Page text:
In response to:

The Puritan You Love to Hate from the January 25, 1979 issue

To the Editors:

I should like to correct a statement of Professor Morgan’s in his review of Cotton Mather by David Levin [NYR, January, 25]. Speaking of the notorious Salem witch trials of 1692, he refers to the posture assumed by Cotton Mather; Professor Morgan states that it is “difficult to prove that he [Mather] disapproved of the trials.” Professor Morgan goes on to state “But who at the time disapproved, apart from the accused?” Anyone familiar with the works of the late Perry Miller, The New England Mind, or the more recent study by the late Arthur Tourtellot on the Puritan background of Benjamin Franklin, is aware of who the contemporaries of Cotton Mather were who disapproved of the witchcraft trials. They were Dr. Samuel Willard, pastor of the Old South Church and later president of Harvard College, and Thomas Brattle, merchant and mathematician of Boston. Not only did these independent intellectuals disapprove of the trials, they attacked them in the printed word. Neither deserves to be overlooked by a modern scholar writing for The New York Review of Books.

Perry T. Rathbone

New York City

Edmund S Morgan replies:

Since Mr. Rathbone’s letter raises questions that cannot be answered by a simple denial, I must beg the reader’s patience in trying to set the record straight.

The Salem witch trials have generated controversy ever since they ended, and the controversy has generally centered on the responsibility for starting and stopping them, or rather for failing to stop them. The trials, held in a special court of oyer and terminer appointed by the newly arrived Governor William Phips, began on June 2, 1692. By September 22 the court had sent nineteen persons to the gallows and caused another to be pressed to death. It then adjourned with the intention of continuing its work in November, for accusations were out against hundreds more; but before it could meet again the governor put an end to it, and in January a newly appointed superior court, following different procedures, acquitted all but three of the remaining persons under indictment. Phips promptly reprieved the three. By this time the hysteria was over, and nearly everyone concerned was feeling shaken and ashamed.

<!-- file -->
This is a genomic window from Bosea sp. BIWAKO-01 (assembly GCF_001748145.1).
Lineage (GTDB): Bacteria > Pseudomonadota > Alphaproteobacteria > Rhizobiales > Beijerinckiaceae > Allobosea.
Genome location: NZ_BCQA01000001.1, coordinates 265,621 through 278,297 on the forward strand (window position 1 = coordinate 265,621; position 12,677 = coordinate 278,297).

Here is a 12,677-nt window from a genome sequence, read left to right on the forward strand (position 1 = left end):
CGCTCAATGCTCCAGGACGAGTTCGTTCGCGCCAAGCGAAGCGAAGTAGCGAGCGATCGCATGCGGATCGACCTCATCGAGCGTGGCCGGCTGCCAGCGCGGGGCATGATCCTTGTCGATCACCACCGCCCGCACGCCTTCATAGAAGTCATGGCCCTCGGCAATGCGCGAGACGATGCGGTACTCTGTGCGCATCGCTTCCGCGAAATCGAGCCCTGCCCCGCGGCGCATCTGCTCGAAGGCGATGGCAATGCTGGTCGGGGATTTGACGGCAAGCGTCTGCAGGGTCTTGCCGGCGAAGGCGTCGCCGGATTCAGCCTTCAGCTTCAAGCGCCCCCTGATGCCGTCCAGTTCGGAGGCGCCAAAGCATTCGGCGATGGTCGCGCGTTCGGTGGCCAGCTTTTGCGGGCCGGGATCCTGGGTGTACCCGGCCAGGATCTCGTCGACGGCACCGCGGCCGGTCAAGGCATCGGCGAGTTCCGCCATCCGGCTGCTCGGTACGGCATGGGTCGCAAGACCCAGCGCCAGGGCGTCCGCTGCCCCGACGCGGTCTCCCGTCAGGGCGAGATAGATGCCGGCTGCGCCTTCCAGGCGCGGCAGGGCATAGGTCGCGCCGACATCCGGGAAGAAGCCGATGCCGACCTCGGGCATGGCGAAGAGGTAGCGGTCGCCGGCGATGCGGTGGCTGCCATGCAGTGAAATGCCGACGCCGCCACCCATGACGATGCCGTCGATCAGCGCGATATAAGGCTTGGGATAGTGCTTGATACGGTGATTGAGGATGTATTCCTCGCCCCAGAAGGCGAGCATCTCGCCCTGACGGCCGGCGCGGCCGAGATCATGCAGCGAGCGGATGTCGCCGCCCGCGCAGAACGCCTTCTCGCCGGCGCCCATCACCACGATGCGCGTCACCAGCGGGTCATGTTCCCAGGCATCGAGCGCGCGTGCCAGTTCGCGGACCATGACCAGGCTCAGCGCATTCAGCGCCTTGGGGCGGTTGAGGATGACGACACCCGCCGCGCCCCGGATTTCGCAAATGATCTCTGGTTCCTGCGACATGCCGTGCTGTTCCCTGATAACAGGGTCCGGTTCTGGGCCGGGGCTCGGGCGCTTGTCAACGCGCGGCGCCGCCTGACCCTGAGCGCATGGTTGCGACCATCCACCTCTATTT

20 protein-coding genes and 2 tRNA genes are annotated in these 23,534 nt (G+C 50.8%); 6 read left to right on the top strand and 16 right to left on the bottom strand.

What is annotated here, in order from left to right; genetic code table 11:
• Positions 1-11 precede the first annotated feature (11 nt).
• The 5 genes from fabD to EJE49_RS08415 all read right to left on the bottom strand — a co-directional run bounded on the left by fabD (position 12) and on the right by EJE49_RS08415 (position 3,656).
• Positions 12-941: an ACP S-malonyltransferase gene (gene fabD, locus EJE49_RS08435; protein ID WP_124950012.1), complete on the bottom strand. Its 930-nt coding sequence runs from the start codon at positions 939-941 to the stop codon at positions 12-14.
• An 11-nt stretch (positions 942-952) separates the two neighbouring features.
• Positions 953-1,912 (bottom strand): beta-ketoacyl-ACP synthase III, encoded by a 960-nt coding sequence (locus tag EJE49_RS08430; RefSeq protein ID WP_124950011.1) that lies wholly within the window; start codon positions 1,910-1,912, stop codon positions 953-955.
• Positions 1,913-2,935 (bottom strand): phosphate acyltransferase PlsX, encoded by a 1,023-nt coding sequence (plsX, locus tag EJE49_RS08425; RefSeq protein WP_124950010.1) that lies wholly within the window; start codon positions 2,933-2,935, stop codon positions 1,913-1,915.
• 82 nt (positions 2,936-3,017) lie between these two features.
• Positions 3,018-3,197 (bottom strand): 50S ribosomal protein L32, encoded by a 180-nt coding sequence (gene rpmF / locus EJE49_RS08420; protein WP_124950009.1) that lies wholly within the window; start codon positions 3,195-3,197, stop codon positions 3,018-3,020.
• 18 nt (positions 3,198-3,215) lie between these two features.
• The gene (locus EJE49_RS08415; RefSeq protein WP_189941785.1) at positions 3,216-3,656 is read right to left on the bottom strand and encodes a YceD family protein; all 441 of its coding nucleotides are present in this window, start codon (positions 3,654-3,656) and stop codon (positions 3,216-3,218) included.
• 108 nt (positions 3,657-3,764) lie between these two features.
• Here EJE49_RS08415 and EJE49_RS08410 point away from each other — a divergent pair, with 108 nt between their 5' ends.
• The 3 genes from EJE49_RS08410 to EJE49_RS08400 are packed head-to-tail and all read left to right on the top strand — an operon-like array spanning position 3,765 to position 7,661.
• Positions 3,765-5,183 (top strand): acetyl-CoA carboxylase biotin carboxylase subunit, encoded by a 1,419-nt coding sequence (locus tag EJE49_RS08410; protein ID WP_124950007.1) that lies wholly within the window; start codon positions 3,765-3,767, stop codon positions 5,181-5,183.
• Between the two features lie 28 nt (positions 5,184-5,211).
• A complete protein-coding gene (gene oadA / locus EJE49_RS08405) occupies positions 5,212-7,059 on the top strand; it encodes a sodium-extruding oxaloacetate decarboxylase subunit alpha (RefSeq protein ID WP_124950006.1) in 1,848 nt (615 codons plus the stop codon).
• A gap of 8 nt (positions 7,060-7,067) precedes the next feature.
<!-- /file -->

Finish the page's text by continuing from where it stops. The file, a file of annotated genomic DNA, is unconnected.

As well they might, for the court of oyer and terminer had followed procedures that the ministers of the colony, who were supposed to be knowledgeable about witchcraft, had considered dubious from the beginning. The court convicted people largely on the basis of “spectral” testimony, testimony offered by an afflicted person that he or she was being tormented by a specter in the shape of the accused. The ground for accepting such evidence was the assumption that the devil could take the shape only of a person who had confederated with him. The appearance of a specter in the shape of a particular person would therefore be evidence that that person was a witch. The experts, however, thought it unlikely that the devil was confined in his permutations to the shapes of his confederates; and spectral evidence, while generally considered to be admissible at some stage of the proceedings against a suspect, was not generally thought sufficient for conviction.